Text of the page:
The combustion tubes 8 and 9 are provided with perforations 17 and 1-3, respectively, to propagate the llames 19, as will be hereinafter described.
Disposed within the combustion tubes 8 and 9 are Huid flow tubes 20, as shown in tube 8. 'I'he tube 20 has an end closure 21. It is spacedV from the air combustion tube 8 a distance to allow for the propagation of the flame 19 at the burner holes or perforations 17 and if desired, the pressure in the air chamber 2 may be suchvthat the flame 19 plays tire on the tube 20 carrying the liquid to be heated to allow for rapid heating of the liquid.
Disposed within the iiuid ow tube Z0 is a second'lluid flow tube 22, which is open at the end adjacent the closure 21 of tube 20 and is connected to a cold uid header 23 from which the uid, whether air or liquid, ows through the tube 22 into the annular space between the tube 22 `and tube 20 and thence to an outlet 24. Outlet 24 is connected to a fluid flow tube 20a like the tube 20 in which is disposed a smaller tube 22a like the tube 22. As shown by the arrows, the heated uid from tube 20` ows into the tube 20a and passes through the annular tlow passage between the tube 20a and tube 22a to the open end of the latter and it is then conducted through the tube 22a as shown by arrows. In this manner, the fluid may pass through several burners and heater assemblies to increase its temperature before it is delivered to the heated uid header 25.
It is evident that the outlets 24 of the upper heating unit could be connected to a manifold so that a supply of iluid would be heated by a single pass through one or more of the combustion tubes and uid ow assemblies or any number of the fluid heating units could be connected in series to increase the temperature of the iluid as it hows from one assembly to another and linally to a point of use.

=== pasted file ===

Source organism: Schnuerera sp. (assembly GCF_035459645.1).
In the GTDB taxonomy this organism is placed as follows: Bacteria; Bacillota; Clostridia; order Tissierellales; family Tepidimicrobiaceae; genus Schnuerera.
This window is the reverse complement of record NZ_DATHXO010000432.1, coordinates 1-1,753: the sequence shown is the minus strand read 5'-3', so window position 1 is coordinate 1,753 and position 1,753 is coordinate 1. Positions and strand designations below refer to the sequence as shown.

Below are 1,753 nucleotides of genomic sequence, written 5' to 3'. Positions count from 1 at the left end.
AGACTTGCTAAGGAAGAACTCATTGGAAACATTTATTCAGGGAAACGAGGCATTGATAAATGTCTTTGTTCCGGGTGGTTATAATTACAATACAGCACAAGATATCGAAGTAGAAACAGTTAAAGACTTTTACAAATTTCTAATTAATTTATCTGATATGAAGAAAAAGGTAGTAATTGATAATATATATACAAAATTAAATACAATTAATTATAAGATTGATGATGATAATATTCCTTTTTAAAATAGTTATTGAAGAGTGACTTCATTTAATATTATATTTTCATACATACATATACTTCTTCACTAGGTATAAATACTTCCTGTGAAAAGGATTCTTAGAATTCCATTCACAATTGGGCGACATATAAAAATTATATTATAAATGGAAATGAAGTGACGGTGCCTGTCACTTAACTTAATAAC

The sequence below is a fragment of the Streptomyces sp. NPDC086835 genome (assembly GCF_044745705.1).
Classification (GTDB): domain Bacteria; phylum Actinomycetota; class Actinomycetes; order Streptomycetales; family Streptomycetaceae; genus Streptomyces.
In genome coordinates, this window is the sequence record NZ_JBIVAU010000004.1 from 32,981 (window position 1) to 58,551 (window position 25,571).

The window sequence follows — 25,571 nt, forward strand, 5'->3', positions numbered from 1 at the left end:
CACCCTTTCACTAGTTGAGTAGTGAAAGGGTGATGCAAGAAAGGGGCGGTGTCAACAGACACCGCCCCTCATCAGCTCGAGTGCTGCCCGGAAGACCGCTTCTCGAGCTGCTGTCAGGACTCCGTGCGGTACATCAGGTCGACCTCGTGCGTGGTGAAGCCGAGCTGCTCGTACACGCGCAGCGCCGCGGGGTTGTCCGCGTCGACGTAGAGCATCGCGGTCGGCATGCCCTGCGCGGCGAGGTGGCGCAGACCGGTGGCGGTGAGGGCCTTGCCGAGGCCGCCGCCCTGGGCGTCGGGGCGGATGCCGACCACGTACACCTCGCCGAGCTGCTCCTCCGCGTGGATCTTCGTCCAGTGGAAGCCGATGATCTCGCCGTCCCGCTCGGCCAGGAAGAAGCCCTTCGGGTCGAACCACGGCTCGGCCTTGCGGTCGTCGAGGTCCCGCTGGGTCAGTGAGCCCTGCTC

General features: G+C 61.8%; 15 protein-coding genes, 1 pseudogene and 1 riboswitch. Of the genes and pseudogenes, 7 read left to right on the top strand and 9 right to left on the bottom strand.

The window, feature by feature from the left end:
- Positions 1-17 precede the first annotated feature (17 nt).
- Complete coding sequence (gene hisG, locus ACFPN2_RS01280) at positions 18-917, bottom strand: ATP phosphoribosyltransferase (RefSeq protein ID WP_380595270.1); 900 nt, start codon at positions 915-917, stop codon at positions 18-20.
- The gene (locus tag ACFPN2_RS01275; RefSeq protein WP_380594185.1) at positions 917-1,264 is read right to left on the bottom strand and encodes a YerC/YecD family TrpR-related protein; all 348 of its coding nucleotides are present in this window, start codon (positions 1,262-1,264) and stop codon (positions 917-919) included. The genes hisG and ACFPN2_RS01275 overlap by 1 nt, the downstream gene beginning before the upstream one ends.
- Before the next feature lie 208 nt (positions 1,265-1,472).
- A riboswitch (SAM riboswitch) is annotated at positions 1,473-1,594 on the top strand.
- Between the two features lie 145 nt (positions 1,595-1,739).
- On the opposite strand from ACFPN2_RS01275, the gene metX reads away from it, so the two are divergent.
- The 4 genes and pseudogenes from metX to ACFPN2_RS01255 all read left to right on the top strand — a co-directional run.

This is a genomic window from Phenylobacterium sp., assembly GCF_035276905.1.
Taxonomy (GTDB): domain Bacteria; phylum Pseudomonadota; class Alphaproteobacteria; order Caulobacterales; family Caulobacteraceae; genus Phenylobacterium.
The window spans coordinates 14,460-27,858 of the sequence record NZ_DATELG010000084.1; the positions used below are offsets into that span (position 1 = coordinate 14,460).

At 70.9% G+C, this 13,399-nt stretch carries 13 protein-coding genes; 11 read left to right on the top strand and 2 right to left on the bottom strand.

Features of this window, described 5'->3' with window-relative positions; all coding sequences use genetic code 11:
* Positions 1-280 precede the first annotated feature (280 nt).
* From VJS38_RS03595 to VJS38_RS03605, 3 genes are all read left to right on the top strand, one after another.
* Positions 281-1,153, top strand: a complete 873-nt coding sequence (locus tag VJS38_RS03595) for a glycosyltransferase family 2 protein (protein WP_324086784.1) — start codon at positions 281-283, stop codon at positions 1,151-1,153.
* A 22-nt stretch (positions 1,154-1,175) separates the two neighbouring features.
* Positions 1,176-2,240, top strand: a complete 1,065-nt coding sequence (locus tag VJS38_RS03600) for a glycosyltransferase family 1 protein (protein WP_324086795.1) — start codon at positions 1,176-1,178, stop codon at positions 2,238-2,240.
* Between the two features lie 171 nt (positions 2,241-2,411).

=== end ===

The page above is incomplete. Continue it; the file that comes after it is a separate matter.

It is also apparent that instead of a liquid such as water, pickling iiuids, etc., air or gases can be heated in the same manner.
By regulating the air blower 6, any desired air pressure may be maintained inthe air chamber 2 and this pressure is communicated through the pipe 13 to the premix chamber l1. At ignition, a lean mix is ignited by the spark plug or pilot burner 16 and after ignition, more fuel is added by regulating the valve 14a of the fuel line 14 so that ignition takes place in the combustion air tube where the combustion air pierces the pre-mix as it passes through the annular space between tubes 8 and 20 to the Waste gas chamber 3.
The pressure in air chamber 2 is of a degree to cause the air to pass through the perforations 17 and pierce the preemix thereby inspirating the pre-mix into the cone of air to create a combustible mixture. These pre-mixed cones become ignited beginning from the pre-mix chamber throughout the length of the combustion tube to propagate the ames 19, as shown. By regulating the air pressure, the ame can be lengthened or shortened within limits and even made to play direct on the metal wall of the tube 24) to heat the liquid delivered by the uid flow tube 22 to the space between tube 20 and 22 and thence through the outlet connection 24. Obviously the air in chamber 2 becomes preheated by combustion Vwithin the combustion air tube 8 so that the air forced Y through the perforations is at substantially combustion temperatures when it reaches the burner flames. In this manner, combustion is maintained throughout the entire length of the tube because as the pre-mix within the cornbustion air tube 8 becomes contaminated with the prodenvases ucts of combustion, it also increases in temperature which, together with the preheated air from the perforations 17, consumes any residual combustible fuel or atmosphere as it Hows to the waste gas chamber 3.